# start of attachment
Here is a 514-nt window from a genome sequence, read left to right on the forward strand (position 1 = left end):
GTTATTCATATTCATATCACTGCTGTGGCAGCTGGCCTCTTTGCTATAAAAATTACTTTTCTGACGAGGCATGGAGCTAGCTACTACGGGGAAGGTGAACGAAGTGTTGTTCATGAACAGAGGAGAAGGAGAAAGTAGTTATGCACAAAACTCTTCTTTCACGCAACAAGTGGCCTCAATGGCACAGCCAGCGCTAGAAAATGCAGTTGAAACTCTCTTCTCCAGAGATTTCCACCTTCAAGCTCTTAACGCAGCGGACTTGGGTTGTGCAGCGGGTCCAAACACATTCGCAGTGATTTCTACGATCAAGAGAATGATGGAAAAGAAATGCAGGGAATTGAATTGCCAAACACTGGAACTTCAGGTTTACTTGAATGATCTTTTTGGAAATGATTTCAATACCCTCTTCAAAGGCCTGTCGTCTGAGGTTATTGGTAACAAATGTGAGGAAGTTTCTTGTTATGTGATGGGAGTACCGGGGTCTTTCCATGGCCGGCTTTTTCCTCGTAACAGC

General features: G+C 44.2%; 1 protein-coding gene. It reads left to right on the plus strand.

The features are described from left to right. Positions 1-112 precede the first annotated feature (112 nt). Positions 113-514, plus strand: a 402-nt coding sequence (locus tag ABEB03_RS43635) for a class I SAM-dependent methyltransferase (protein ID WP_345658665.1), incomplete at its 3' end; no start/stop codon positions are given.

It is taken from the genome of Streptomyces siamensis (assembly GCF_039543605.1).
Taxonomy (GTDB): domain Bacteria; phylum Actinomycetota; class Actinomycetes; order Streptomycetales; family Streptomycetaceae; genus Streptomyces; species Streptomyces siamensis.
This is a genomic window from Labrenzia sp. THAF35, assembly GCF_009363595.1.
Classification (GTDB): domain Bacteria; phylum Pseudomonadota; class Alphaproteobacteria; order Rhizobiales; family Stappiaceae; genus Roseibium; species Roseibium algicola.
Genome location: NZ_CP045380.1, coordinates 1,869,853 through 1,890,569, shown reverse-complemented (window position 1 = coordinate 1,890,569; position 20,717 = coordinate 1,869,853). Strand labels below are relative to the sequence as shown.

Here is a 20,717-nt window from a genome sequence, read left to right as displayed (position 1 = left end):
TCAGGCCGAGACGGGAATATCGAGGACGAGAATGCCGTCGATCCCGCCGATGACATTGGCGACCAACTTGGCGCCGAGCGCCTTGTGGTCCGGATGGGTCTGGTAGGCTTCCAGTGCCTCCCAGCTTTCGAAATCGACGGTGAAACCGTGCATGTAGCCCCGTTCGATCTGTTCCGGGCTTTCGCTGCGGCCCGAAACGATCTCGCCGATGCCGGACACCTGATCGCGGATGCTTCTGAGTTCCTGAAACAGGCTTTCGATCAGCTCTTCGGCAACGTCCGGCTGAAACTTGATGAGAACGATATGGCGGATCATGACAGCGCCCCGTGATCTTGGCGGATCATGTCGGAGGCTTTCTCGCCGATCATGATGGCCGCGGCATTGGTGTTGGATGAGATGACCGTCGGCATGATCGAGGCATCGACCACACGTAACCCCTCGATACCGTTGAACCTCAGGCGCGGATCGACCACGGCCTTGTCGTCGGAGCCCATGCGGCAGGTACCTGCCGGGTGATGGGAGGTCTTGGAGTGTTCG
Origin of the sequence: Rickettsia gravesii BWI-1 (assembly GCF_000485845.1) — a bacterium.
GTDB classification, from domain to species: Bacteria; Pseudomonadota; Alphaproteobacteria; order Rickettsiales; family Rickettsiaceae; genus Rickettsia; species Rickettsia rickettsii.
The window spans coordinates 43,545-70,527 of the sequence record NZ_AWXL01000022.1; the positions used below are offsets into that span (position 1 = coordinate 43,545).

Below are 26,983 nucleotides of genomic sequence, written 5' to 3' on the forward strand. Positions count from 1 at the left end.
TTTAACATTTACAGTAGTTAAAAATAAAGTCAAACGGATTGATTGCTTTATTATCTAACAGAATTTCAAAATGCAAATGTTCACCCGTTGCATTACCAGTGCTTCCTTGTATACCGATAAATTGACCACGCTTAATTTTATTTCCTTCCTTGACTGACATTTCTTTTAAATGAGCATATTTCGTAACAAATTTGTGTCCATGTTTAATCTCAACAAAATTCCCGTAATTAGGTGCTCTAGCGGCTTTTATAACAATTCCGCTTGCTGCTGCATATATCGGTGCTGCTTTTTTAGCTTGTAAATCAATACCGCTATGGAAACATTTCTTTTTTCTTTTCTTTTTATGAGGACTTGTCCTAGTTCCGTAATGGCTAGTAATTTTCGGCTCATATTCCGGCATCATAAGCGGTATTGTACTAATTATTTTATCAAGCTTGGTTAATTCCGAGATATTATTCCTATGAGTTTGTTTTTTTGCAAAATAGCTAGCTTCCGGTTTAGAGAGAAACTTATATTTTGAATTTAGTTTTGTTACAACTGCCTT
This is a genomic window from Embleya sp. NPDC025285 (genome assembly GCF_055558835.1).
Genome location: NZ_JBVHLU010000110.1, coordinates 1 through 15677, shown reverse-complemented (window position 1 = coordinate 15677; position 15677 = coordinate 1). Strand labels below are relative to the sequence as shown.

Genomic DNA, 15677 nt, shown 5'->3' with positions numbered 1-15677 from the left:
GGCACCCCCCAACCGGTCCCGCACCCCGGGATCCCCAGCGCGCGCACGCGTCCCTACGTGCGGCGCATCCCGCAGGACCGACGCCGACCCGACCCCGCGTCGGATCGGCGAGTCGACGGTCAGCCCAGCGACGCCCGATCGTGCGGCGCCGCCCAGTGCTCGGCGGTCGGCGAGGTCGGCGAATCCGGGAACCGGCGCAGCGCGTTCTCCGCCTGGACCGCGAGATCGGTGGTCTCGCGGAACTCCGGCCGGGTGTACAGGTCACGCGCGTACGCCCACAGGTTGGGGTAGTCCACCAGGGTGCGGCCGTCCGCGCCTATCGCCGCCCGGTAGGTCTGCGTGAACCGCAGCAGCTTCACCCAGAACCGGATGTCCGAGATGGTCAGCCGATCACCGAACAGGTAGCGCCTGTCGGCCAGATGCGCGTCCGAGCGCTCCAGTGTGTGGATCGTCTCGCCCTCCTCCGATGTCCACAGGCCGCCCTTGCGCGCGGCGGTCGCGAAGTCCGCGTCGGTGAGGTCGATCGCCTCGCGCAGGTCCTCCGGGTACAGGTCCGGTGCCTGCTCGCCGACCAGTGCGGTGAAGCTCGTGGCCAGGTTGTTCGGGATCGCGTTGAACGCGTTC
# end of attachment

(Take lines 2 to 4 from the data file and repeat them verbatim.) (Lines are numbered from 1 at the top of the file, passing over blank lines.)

GTTATTCATATTCATATCACTGCTGTGGCAGCTGGCCTCTTTGCTATAAAAATTACTTTTCTGACGAGGCATGGAGCTAGCTACTACGGGGAAGGTGAACGAAGTGTTGTTCATGAACAGAGGAGAAGGAGAAAGTAGTTATGCACAAAACTCTTCTTTCACGCAACAAGTGGCCTCAATGGCACAGCCAGCGCTAGAAAATGCAGTTGAAACTCTCTTCTCCAGAGATTTCCACCTTCAAGCTCTTAACGCAGCGGACTTGGGTTGTGCAGCGGGTCCAAACACATTCGCAGTGATTTCTACGATCAAGAGAATGATGGAAAAGAAATGCAGGGAATTGAATTGCCAAACACTGGAACTTCAGGTTTACTTGAATGATCTTTTTGGAAATGATTTCAATACCCTCTTCAAAGGCCTGTCGTCTGAGGTTATTGGTAACAAATGTGAGGAAGTTTCTTGTTATGTGATGGGAGTACCGGGGTCTTTCCATGGCCGGCTTTTTCCTCGTAACAGC

General features: G+C 44.2%; 1 protein-coding gene. It reads left to right on the plus strand.

The features are described from left to right. Positions 1-112 precede the first annotated feature (112 nt). Positions 113-514, plus strand: a 402-nt coding sequence (locus tag ABEB03_RS43635) for a class I SAM-dependent methyltransferase (protein ID WP_345658665.1), incomplete at its 3' end; no start/stop codon positions are given.